An appositive is a noun or noun phrase that tells the reader something about a nearby noun or pronoun. In each sentence below, the appositive is underlined. The italics shows the noun or pronoun that the appositive details.
It turned out that one of the top students, Denny Davies, had learned of this rule.
Kennedy, a wiry fifty-nine-year-old who has a stern buzz cut, was in 1997 the principal of Sarasota High School.
In 1981, two professors . . . began following the lives of eighty-one high-school valedictorians—forty-six women and thirty-five men from Illinois.
Japanese people have to make many of the big decisions of their lives—whom to marry, what company to join—without detailed information.
We were given plenty of instruction about the specifics of writing: owrd choice, description, style.
When my cousin Kazumi studied ikebana, she was disillusioned by the unfair judgments her teachers made every year.
PUNCTUATION and APPOSITIVES
The last example given does not use punctuation to set off the appositive from the rest of the sentence, but the others do. Here is why: If the sentence can be understood without the appositive, the writer uses punctuation to set off the appositive. If the sentence cannot be understood without the appositive, the writer does NOT set off the appositive with punctuation marks. In the first example given, the name of the top student is a minor detail, so Margaret Talbot sets off the appositive with commas. In the final sentence, Kyoko Mori has several cousins; it is essential that she tell the reader which cousin she is describing , so she does not punctuate the appositive.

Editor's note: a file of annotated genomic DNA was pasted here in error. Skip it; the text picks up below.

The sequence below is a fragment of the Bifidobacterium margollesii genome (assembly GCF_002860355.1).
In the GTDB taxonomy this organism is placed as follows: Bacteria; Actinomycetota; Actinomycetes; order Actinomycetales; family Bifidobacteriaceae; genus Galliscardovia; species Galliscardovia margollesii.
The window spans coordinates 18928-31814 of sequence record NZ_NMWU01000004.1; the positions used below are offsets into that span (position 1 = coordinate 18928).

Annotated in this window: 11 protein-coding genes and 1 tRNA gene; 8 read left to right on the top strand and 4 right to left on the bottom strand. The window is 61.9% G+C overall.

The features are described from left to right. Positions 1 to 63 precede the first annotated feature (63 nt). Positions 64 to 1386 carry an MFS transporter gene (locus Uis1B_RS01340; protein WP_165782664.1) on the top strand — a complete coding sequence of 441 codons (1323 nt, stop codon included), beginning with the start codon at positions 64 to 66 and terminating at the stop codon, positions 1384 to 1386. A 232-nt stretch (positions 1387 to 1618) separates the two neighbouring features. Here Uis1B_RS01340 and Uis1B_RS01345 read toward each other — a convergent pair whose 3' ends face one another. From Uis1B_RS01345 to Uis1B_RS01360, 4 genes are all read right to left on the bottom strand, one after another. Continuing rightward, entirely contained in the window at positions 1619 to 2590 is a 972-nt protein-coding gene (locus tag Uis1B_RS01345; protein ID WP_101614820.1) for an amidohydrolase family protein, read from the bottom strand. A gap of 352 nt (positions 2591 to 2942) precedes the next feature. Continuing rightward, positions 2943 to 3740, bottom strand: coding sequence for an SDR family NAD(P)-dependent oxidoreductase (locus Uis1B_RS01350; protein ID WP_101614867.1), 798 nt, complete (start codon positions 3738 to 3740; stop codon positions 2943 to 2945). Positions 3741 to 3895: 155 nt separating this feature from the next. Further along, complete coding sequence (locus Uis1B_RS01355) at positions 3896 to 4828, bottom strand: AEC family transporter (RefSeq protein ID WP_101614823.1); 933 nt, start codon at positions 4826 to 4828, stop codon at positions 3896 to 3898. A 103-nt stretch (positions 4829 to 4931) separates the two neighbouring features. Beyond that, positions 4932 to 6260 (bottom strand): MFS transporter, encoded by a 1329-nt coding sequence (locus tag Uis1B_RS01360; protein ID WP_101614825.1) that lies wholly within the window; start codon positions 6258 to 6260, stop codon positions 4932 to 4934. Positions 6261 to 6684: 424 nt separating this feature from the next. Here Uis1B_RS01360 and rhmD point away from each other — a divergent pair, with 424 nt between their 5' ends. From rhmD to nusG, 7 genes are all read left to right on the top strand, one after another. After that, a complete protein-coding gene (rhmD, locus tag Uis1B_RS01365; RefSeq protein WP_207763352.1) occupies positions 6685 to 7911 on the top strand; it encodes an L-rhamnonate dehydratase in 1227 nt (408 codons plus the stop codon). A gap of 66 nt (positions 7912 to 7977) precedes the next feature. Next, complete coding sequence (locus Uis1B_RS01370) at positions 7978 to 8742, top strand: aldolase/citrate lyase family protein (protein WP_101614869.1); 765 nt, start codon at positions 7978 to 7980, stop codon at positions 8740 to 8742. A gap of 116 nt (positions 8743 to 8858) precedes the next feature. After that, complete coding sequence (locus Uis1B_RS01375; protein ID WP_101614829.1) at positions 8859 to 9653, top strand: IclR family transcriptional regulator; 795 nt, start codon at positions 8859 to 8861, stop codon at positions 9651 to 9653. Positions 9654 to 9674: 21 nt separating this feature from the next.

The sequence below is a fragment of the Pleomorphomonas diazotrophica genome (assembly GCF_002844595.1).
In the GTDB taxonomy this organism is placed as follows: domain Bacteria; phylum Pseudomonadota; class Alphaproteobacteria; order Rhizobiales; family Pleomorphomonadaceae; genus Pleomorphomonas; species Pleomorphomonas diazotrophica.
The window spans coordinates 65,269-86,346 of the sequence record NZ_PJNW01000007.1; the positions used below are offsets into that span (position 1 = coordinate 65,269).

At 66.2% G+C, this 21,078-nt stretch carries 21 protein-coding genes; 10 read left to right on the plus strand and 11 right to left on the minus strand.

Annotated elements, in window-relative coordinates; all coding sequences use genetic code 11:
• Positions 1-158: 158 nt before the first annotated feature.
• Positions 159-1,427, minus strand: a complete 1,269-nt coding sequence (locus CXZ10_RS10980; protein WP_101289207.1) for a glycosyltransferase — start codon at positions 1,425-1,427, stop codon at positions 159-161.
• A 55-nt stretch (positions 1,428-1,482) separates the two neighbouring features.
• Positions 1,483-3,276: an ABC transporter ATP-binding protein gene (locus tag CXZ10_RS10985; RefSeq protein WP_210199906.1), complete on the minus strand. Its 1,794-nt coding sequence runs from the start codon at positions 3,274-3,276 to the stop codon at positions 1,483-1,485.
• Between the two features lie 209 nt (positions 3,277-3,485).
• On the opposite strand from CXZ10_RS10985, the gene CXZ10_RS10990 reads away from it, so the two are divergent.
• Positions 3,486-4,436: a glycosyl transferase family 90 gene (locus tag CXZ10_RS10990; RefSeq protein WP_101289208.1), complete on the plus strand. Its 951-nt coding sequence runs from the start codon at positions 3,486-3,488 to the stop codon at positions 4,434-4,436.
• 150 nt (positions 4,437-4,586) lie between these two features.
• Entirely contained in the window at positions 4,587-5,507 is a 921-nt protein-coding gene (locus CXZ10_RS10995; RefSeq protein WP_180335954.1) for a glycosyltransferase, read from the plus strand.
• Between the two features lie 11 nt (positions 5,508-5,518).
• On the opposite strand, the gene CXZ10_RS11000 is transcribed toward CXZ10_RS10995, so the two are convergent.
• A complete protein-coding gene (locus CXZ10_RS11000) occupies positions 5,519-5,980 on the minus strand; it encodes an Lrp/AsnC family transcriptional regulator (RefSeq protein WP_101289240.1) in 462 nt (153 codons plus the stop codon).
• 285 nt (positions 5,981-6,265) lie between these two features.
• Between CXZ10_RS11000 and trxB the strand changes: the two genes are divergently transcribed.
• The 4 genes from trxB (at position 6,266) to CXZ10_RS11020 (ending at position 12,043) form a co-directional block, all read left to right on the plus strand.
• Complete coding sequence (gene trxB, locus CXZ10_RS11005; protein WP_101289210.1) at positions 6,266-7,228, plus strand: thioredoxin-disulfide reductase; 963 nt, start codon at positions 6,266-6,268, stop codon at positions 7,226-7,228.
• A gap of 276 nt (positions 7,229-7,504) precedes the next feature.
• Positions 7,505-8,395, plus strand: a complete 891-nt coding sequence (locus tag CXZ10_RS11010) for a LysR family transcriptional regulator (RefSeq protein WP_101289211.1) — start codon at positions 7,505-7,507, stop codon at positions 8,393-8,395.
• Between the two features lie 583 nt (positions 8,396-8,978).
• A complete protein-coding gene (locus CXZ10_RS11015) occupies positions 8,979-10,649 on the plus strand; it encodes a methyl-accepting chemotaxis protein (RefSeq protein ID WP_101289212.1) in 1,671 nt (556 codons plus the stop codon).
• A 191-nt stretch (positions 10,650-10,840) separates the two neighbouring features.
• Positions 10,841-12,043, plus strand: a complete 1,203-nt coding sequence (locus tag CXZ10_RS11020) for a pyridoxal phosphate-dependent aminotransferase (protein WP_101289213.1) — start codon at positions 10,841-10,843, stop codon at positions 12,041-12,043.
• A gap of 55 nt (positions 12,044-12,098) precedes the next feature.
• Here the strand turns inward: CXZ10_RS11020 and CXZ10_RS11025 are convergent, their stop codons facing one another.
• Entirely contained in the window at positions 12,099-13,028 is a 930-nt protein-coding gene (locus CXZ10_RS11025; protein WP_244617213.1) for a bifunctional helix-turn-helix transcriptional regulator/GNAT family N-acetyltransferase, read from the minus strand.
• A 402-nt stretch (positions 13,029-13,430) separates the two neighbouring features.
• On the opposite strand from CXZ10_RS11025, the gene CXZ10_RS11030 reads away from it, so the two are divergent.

If your appositive needs punctuation, you can set off the appositive in one of three ways. First, you can use one or two comas.
The principal of Sarasota High School in 1997 was Daniel Kennedy, a wiry fifty-nine-year-old who has a stern buzz cut.